Eighteen political parties recognised by the Independent National Electoral Commission (INEC) has mounted pressure on the commission to impress it on the National Assembly to pass the new electoral laws before the next general election in 2023.
The eighteen political parties also expressed concern over the delay, silence and lack of information on the status of the electoral bill currently before the National Assembly.
Their concern, they said, was based on the inability by the two chambers of the National Assembly to expedite action on the bill after the electoral reforms bill has passed second reading.
The political parties maintained that efforts of INEC would amount to a nullity without a legal backing with the passage and assent of the new electoral act by President Muhammadu Buhari.
In a motion moved by the National Chairman of the Peoples Democratic Party (PDP), Uche Secondus,at the meeting with INEC and sponsored by the National Chairman of the Young Progressives Party (YPP), Bishop Amakiri, the political parties told INEC that all their efforts at the expansion of polling centres and the continuous voters registration (CVR) would amount to nothing if there was no new electoral act that would guarantee a free and fair election as was the case in Edo State last year.
Secondus said, “We appreciate what you are doing, but we state here unanimously that it will amount to nothing, if there is no new and efficient electoral law to give life to it.
“We, as leaders of political parties here gathered, are appealing to you to impress it on the National Assembly to ensure that a new electoral law is passed and signed into law by the President. It is only then that Nigerians will appreciate all efforts.
“We are unanimously asking for election results to be transmitted as was done in the Edo and Ondo governorship elections. This is our position. Please help us to ensure that there is an efficient election law that would guarantee an efficient and transparent election,” Secondus added.
However, speaking further after their meeting with INEC, Secondus said, “The seeming lack of progress in the National Assembly on the Electoral Act Amendment bill is therefore worrisome. Nigerians demand that their elected representatives respond to the urgent need for an electoral legal framework that genuinely strengthens the electoral processes and procedures, promotes inclusivity and addresses impunity.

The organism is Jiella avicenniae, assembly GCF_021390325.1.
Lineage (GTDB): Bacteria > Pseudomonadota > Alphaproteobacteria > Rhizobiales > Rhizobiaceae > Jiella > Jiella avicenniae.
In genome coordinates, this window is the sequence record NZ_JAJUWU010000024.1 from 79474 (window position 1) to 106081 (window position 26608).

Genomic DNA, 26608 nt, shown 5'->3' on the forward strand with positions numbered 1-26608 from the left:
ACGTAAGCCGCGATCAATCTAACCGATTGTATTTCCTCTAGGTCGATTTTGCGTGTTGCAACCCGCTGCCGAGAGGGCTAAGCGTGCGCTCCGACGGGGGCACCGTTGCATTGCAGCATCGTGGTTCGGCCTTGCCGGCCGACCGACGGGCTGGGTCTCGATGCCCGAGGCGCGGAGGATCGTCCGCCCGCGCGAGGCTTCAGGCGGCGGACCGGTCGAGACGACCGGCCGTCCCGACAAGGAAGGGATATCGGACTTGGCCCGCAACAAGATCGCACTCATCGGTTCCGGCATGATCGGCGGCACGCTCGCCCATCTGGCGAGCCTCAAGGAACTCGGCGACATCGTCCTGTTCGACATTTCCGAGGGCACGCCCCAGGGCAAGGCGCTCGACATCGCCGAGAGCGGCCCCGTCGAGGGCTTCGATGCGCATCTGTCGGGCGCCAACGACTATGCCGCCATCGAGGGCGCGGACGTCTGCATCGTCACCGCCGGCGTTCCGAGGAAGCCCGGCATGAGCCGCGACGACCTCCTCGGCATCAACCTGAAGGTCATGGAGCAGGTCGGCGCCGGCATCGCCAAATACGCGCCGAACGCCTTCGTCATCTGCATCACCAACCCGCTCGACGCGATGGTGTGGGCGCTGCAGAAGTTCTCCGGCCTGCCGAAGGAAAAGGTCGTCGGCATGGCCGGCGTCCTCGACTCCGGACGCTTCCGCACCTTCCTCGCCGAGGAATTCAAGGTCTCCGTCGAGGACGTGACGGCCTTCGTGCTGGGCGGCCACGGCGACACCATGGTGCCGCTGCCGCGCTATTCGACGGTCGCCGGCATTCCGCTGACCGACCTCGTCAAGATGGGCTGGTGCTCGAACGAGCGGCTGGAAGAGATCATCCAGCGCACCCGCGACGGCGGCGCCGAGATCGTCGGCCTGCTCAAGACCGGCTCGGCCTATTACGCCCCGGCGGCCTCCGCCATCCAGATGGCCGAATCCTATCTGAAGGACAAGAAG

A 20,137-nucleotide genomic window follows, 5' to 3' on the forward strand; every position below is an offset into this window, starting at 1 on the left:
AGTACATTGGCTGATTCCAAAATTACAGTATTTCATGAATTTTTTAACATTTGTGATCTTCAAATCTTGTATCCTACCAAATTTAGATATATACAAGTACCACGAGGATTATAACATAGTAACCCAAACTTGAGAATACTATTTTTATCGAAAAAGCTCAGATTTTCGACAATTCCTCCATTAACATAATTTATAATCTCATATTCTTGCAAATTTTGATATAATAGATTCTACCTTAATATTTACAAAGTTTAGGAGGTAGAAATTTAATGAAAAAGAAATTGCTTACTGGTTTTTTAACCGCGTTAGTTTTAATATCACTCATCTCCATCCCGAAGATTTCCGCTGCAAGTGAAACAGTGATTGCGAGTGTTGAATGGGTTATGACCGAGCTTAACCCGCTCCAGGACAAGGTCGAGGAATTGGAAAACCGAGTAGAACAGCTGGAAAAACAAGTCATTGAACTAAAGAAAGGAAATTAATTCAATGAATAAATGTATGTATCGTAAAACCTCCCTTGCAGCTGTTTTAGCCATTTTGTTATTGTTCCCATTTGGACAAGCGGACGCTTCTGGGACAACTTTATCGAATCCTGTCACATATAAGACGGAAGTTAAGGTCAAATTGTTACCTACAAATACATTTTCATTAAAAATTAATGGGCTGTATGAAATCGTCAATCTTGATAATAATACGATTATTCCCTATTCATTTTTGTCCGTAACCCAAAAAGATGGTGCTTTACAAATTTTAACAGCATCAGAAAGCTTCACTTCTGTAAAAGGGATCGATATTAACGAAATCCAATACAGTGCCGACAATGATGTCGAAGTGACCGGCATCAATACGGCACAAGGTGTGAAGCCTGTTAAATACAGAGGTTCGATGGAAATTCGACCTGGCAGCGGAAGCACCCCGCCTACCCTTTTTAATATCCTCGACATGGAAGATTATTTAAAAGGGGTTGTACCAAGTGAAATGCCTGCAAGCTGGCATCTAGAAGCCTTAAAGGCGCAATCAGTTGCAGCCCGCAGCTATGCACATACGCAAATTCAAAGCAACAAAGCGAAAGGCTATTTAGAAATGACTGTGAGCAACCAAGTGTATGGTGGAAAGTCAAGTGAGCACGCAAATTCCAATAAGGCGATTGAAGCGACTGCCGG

“The continued delay in concluding the process is reminiscent of the failed process in 2018 and attendant impact on the 2019 General Election,” he stated, noting that, elections remain the fulcrum and constant cardinal feature in a democracy, as such, “It is important to protect all conditions and instruments required to conduct free, fair and credible elections to ensure that the sovereign will of the people prevail always.
“The urgent need for reforming the Electoral Legal Framework is founded on the broad-based consensus by Nigerian citizens’ and electoral stakeholders on the need for a more credible and improved electoral process.
“A process that will encourage active citizens’ participation and guarantee their rights in electing leaders and representatives that will provide as the Senate President at the time promised Nigerians, a new Electoral Act by March 2021. That timeline has come and gone.”
Secondus said the ninth National Assembly, under the leadership of the Senate President, Ahmed Lawal and the Speaker of the House of Representatives, Femi Gbajabiamila, promised Nigerians a people-responsive Electoral Act by the first quarter of 2021.
“We are now in the second quarter of 2021 and the Electoral Act Amendment Bill is yet to be presented for third and final reading in both chambers of the National Assembly. This process is required before the Bill can be transmitted to the President for his assent,” he said.
The PDP National Chairman, therefore, urged the National Assembly that in considering the Bill, they must undertake an in-depth consideration of the citizens’ priority issues to address identified gaps in the current electoral legal framework.
He reiterated the political parties’ belief in a new electoral law that would strengthen the financial and operational independence of INEC.